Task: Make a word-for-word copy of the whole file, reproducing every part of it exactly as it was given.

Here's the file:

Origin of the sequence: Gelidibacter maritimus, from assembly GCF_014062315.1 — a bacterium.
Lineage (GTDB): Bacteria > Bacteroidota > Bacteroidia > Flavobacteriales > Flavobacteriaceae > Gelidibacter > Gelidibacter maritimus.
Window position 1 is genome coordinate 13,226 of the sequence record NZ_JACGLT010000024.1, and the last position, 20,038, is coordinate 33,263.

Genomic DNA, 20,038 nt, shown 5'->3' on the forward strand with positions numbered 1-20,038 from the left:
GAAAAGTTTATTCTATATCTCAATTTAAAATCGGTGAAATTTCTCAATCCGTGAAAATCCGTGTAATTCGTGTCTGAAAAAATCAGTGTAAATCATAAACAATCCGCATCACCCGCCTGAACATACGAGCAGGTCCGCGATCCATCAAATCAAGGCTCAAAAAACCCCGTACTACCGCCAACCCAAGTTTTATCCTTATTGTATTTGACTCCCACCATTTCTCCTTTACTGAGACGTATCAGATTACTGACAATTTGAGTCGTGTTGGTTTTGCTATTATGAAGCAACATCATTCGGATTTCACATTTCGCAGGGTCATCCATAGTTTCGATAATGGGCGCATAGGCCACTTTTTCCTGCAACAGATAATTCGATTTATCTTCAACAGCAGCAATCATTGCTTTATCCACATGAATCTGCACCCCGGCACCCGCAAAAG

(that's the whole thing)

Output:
Origin of the sequence: Gelidibacter maritimus, from assembly GCF_014062315.1 — a bacterium.
Lineage (GTDB): Bacteria > Bacteroidota > Bacteroidia > Flavobacteriales > Flavobacteriaceae > Gelidibacter > Gelidibacter maritimus.
Window position 1 is genome coordinate 13,226 of the sequence record NZ_JACGLT010000024.1, and the last position, 20,038, is coordinate 33,263.

Genomic DNA, 20,038 nt, shown 5'->3' on the forward strand with positions numbered 1-20,038 from the left:
GAAAAGTTTATTCTATATCTCAATTTAAAATCGGTGAAATTTCTCAATCCGTGAAAATCCGTGTAATTCGTGTCTGAAAAAATCAGTGTAAATCATAAACAATCCGCATCACCCGCCTGAACATACGAGCAGGTCCGCGATCCATCAAATCAAGGCTCAAAAAACCCCGTACTACCGCCAACCCAAGTTTTATCCTTATTGTATTTGACTCCCACCATTTCTCCTTTACTGAGACGTATCAGATTACTGACAATTTGAGTCGTGTTGGTTTTGCTATTATGAAGCAACATCATTCGGATTTCACATTTCGCAGGGTCATCCATAGTTTCGATAATGGGCGCATAGGCCACTTTTTCCTGCAACAGATAATTCGATTTATCTTCAACAGCAGCAATCATTGCTTTATCCACATGAATCTGCACCCCGGCACCCGCAAAAG